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Australian Study Links High Levels Of Uric Acid To Stronger, Denser Bones In Men

Home/Australian Study Links High Levels Of Uric Acid To Stronger, Denser Bones In Men

Australian Study Links High Levels Of Uric Acid To Stronger, Denser Bones In Men

Here is another interesting research finding about bone strength/health from Australia’s Rheumatology Update:

High uric acid promotes bone health

Higher serum uric acid levels in
older men are strongly associated
with increased bone mineral
density (BMD) and markers of
calcium homoeostasis and bone
resorption, landmark Australian
research has shown.


A study led by Professor Markus
Seibel at the ANZAC Research
Institute in Sydney examined 1,705
community-dwelling men aged
70 or more who participated in
the Concord Health and Ageing
in Men Project (CHAMP).


After adjusting for possible
confounders, BMD at all sites
was significantly higher among
those with uric acid levels
above the group median.


Uric acid levels were also
positively associated with serum
calcium, parathyroid hormone
and 25-hydroxy-vitamin
D levels. They were negatively
associated with urinary NTX-1,
a marker of bone resorption.


Above-median uric acid levels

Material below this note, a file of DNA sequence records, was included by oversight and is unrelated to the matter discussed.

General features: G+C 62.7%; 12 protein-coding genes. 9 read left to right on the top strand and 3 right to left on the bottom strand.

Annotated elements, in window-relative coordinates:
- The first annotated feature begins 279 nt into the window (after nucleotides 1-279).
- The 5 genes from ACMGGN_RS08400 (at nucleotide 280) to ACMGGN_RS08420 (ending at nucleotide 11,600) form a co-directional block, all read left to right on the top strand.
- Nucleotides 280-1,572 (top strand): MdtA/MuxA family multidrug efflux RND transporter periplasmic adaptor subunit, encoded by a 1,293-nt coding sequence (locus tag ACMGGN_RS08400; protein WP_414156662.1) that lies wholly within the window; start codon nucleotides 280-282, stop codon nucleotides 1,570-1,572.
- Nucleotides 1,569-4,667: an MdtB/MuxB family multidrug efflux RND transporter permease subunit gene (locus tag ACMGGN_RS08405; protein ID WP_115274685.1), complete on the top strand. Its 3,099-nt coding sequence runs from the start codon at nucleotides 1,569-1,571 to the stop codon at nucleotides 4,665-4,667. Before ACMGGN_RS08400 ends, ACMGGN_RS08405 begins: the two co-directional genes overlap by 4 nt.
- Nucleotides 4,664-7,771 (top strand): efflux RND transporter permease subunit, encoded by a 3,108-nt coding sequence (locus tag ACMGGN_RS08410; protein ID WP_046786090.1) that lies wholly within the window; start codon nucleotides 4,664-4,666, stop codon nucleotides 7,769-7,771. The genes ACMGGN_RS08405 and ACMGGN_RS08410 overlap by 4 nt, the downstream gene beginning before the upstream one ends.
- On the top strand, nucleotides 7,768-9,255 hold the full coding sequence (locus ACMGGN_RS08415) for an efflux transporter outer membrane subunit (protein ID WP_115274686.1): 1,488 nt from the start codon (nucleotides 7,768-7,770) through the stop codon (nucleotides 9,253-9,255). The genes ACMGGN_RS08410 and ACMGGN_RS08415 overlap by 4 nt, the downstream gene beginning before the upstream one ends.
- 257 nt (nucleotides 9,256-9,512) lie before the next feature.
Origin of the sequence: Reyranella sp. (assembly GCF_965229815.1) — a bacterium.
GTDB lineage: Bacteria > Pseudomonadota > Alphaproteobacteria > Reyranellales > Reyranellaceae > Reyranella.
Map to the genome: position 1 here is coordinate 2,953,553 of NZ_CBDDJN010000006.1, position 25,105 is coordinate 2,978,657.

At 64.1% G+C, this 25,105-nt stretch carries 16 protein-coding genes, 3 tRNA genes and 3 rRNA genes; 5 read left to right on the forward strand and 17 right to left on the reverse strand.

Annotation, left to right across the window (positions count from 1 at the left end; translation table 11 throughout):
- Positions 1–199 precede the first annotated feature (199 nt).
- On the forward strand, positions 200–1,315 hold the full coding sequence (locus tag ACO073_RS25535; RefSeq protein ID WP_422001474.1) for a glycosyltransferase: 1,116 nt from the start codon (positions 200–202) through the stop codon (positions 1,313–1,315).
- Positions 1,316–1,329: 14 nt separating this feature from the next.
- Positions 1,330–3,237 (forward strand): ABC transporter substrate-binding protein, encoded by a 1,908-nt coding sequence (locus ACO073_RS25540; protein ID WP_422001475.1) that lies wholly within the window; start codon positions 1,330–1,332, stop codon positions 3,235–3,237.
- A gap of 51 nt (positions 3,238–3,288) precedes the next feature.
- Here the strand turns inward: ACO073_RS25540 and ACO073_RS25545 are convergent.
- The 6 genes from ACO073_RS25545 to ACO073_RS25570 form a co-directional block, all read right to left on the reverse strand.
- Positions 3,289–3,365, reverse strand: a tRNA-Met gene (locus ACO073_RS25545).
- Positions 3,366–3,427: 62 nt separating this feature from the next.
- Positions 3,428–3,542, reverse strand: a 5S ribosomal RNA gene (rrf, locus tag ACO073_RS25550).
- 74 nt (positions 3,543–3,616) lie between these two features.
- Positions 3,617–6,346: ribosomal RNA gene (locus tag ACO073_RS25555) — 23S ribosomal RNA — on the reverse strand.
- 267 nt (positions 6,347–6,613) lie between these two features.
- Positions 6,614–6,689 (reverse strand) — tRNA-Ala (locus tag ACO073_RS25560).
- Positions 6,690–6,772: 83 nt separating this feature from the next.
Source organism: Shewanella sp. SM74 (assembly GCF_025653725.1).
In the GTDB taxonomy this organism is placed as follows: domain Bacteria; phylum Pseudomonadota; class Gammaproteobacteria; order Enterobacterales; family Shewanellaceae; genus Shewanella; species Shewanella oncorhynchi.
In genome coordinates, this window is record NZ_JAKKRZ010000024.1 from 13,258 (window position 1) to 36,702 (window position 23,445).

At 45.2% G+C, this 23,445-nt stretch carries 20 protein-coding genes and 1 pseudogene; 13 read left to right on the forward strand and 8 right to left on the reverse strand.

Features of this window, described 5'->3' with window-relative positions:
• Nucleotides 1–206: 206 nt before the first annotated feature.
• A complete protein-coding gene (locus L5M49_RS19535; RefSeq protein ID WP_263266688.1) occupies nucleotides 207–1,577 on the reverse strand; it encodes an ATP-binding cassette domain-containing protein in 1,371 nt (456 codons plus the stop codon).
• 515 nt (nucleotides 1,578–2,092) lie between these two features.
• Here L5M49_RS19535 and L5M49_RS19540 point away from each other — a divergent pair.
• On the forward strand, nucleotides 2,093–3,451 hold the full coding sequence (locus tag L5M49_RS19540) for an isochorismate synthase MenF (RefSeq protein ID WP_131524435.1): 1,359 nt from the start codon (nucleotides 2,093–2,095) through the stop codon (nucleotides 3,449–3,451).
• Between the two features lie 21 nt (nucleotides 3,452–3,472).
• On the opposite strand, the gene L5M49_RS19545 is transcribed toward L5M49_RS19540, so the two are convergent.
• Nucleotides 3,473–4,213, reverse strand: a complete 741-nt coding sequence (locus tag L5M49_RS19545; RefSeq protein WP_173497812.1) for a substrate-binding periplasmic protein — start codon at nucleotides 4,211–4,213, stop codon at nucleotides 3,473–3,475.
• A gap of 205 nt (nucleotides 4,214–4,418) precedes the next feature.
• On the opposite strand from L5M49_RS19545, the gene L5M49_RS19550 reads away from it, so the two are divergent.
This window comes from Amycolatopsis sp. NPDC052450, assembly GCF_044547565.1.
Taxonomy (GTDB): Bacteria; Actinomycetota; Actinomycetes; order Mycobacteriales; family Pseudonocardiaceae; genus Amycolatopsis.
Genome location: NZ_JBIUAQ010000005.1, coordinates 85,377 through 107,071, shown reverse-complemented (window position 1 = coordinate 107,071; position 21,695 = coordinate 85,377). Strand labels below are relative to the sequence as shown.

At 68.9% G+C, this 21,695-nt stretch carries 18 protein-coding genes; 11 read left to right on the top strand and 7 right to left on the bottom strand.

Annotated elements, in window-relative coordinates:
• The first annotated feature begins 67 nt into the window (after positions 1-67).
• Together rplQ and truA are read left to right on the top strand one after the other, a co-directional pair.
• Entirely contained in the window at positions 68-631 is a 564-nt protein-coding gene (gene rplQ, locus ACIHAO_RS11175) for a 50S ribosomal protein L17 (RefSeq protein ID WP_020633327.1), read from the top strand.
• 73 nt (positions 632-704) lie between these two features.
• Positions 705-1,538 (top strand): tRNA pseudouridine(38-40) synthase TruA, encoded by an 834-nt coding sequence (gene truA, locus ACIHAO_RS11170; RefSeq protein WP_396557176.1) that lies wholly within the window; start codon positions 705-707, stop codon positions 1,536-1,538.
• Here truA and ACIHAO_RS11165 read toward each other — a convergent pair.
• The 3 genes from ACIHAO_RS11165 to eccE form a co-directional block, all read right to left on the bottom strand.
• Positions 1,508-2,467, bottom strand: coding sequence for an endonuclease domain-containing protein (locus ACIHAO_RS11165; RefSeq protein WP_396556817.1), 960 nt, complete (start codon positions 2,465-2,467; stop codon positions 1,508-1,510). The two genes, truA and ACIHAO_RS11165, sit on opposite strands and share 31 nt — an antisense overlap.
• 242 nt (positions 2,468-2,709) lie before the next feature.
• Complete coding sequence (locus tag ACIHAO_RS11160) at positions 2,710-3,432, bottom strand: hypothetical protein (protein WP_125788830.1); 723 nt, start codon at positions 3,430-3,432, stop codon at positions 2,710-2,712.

were also associated with a lower
prevalence of osteoporosis at the
femoral neck and lumbar spine,
and a lower prevalence of vertebral
and non-vertebral fractures.


The researchers said their
study was the first to examine
links between uric acid
levels and bone health.


Uric acid had traditionally
been viewed as a waste product
which caused gouty arthritis
and kidney stones, and also
led to endothelial damage and
increased cardiovascular risk.
However, it was also thought to
provide an evolutionary benefit by
helping to maintain blood pressure
under low-salt conditions.


Emerging evidence suggested
that uric acid was a
powerful antioxidant that could
help protect against conditions
including Alzheimer’s disease,
and possibly osteoporosis.


The cross-sectional nature of the
study did not allow any causeand-
effect mechanisms to be
explored, but there were several
other plausible explanations for
uric acid’s apparent benefits,
including a direct effect on bone
resorption, the researchers said.

Evidence is growing that using more than one novel therapy agent at the same time helps delay disease (myeloma) progression.  Research studies like the one above makes me wonder if multiple myeloma patients might soon be using a combination approach for bone health as well, combining calcium and vitamin D and bisphosphonates with additional uric acid type supplements.

Feel good and keep smiling!  Pat